Still, I can inform people on what to watch out for and how to set expectations. That's Holistic Kundalini — coming full circle, back to the beginning in order to help others understand the process and the stakes.
So I listen to the chatter of novices and move on. When I see them again years later, they're still turning in circles. Why? Simply and succinctly because they weren't grounded in the first place. They didn't have a goal, and you need one. They didn't have a plan, and you need one of those, too. Why? Because just as Osho says, when you expect too much, you're bound to fail. It's built-in into the process, like a sense of entitlement. I've never known it not to fail, never seen it succeed. Strut into this work with a sense of privilege and overarching confidence and you will end up turning in circles.
From the discussions I've had, most people don't have any idea what I mean when I tell them they need a goal and a plan. Yet, if they were building a house, they'd have one of each. Activating and living with Kundalini are similar undertakings. You must know what you're doing, as well as the why and how of it.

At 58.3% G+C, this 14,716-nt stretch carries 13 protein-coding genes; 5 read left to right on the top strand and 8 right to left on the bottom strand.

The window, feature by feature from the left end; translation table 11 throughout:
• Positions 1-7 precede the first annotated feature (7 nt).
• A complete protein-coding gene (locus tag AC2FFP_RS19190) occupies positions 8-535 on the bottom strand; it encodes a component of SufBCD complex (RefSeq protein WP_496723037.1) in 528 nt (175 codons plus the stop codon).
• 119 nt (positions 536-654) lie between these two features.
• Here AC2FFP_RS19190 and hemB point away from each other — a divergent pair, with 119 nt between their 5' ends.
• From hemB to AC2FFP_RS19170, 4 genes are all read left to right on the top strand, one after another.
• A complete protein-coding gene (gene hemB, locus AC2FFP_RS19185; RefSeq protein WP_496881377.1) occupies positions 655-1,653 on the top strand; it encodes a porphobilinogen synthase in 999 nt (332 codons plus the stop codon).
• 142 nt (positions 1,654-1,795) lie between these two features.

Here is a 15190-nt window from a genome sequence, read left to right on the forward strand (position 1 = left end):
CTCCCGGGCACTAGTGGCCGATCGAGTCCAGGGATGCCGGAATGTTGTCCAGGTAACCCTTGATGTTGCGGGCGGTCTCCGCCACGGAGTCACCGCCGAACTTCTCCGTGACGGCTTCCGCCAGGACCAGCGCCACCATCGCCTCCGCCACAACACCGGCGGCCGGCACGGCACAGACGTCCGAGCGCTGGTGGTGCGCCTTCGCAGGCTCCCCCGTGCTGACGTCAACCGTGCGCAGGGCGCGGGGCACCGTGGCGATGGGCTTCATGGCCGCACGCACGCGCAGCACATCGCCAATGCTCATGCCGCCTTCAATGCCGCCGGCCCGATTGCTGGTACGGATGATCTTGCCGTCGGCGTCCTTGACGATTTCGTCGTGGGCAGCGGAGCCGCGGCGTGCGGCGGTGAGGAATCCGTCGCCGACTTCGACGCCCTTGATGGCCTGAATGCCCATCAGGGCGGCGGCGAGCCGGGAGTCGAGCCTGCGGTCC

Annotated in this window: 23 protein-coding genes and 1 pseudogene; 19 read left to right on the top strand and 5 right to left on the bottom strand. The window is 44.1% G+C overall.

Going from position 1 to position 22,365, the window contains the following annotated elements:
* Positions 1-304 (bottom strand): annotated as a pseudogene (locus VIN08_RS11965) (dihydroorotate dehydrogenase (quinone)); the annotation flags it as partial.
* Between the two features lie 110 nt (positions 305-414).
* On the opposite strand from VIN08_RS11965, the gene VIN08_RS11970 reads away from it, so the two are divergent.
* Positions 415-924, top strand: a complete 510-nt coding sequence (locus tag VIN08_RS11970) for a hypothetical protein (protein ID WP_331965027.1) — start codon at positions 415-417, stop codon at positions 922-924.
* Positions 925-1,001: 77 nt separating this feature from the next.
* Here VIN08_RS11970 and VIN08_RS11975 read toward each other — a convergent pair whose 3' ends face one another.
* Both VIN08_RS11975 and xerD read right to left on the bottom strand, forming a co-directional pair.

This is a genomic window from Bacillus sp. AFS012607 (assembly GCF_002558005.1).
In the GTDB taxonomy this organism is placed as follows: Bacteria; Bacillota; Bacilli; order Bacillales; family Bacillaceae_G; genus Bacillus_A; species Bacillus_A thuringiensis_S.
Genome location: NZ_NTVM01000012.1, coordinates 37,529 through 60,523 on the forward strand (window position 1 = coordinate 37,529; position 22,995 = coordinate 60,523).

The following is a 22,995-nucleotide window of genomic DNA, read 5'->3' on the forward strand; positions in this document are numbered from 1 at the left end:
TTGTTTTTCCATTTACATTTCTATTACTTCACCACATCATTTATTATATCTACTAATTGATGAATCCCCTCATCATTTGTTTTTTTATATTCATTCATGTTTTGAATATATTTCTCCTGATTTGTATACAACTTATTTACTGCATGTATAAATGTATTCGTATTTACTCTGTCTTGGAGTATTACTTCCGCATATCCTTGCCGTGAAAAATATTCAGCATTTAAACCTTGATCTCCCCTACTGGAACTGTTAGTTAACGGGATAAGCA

Let's think for a moment about setting goals. How should I approach it, you ask? In the first place the goal shouldn't be all about your ego, as if you were just going to the gym to add some more muscle to impress the opposite sex. You should have something you want to accomplish that can only be accomplished by a change of being, a change of consciousness. What might that be? Gopi Krishna defined that change as, "becoming conscious of consciousness." Think about it and you'll see most people aren't.
In my case, I was looking for a way to reverse the effects of a childhood accident. At the time I wasn't able to clearly formulate it, but it was on my mind, and it eventually came to the fore. All I needed then was a plan and that was delivered to me. It took me a while to recognize it, but I finally did. What plan? To decipher and practice the method of meditation in The Secret of the Golden Flower — Golden Flower Meditation. The book was given to me unexpectedly. After a year of puttering and experimenting, I realized I was supposed to do something with it.